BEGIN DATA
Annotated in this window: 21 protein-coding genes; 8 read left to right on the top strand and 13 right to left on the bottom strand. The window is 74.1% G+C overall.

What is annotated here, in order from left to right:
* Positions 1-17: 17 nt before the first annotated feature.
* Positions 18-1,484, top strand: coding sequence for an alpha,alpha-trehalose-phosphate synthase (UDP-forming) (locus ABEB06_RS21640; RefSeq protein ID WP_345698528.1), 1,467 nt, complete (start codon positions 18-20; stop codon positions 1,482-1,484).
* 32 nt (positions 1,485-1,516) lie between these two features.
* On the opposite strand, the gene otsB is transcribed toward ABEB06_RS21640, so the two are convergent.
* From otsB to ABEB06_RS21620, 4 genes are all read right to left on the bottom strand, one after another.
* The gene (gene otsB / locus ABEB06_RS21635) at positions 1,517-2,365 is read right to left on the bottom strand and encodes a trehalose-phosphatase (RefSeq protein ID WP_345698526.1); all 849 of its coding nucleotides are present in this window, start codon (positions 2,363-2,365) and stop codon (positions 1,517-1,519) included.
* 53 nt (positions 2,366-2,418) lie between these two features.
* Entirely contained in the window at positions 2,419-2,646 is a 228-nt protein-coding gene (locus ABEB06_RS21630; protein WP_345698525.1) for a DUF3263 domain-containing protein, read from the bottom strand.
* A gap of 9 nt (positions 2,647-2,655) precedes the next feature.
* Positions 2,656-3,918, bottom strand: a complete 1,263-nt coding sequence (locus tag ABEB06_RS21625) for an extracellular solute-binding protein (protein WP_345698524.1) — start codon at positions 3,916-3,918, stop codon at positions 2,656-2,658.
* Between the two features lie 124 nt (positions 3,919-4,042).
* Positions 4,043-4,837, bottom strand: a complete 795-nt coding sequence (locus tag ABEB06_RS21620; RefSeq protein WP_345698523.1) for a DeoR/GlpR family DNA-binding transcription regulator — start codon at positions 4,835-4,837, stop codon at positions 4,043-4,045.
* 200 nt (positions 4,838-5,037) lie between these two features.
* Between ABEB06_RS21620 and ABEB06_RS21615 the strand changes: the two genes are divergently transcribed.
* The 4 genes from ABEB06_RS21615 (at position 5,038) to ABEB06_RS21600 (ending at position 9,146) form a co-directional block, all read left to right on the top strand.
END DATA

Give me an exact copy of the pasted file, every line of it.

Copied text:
Annotated in this window: 21 protein-coding genes; 8 read left to right on the top strand and 13 right to left on the bottom strand. The window is 74.1% G+C overall.

What is annotated here, in order from left to right:
* Positions 1-17: 17 nt before the first annotated feature.
* Positions 18-1,484, top strand: coding sequence for an alpha,alpha-trehalose-phosphate synthase (UDP-forming) (locus ABEB06_RS21640; RefSeq protein ID WP_345698528.1), 1,467 nt, complete (start codon positions 18-20; stop codon positions 1,482-1,484).
* 32 nt (positions 1,485-1,516) lie between these two features.
* On the opposite strand, the gene otsB is transcribed toward ABEB06_RS21640, so the two are convergent.
* From otsB to ABEB06_RS21620, 4 genes are all read right to left on the bottom strand, one after another.
* The gene (gene otsB / locus ABEB06_RS21635) at positions 1,517-2,365 is read right to left on the bottom strand and encodes a trehalose-phosphatase (RefSeq protein ID WP_345698526.1); all 849 of its coding nucleotides are present in this window, start codon (positions 2,363-2,365) and stop codon (positions 1,517-1,519) included.
* 53 nt (positions 2,366-2,418) lie between these two features.
* Entirely contained in the window at positions 2,419-2,646 is a 228-nt protein-coding gene (locus ABEB06_RS21630; protein WP_345698525.1) for a DUF3263 domain-containing protein, read from the bottom strand.
* A gap of 9 nt (positions 2,647-2,655) precedes the next feature.
* Positions 2,656-3,918, bottom strand: a complete 1,263-nt coding sequence (locus tag ABEB06_RS21625) for an extracellular solute-binding protein (protein WP_345698524.1) — start codon at positions 3,916-3,918, stop codon at positions 2,656-2,658.
* Between the two features lie 124 nt (positions 3,919-4,042).
* Positions 4,043-4,837, bottom strand: a complete 795-nt coding sequence (locus tag ABEB06_RS21620; RefSeq protein WP_345698523.1) for a DeoR/GlpR family DNA-binding transcription regulator — start codon at positions 4,835-4,837, stop codon at positions 4,043-4,045.
* 200 nt (positions 4,838-5,037) lie between these two features.
* Between ABEB06_RS21620 and ABEB06_RS21615 the strand changes: the two genes are divergently transcribed.
* The 4 genes from ABEB06_RS21615 (at position 5,038) to ABEB06_RS21600 (ending at position 9,146) form a co-directional block, all read left to right on the top strand.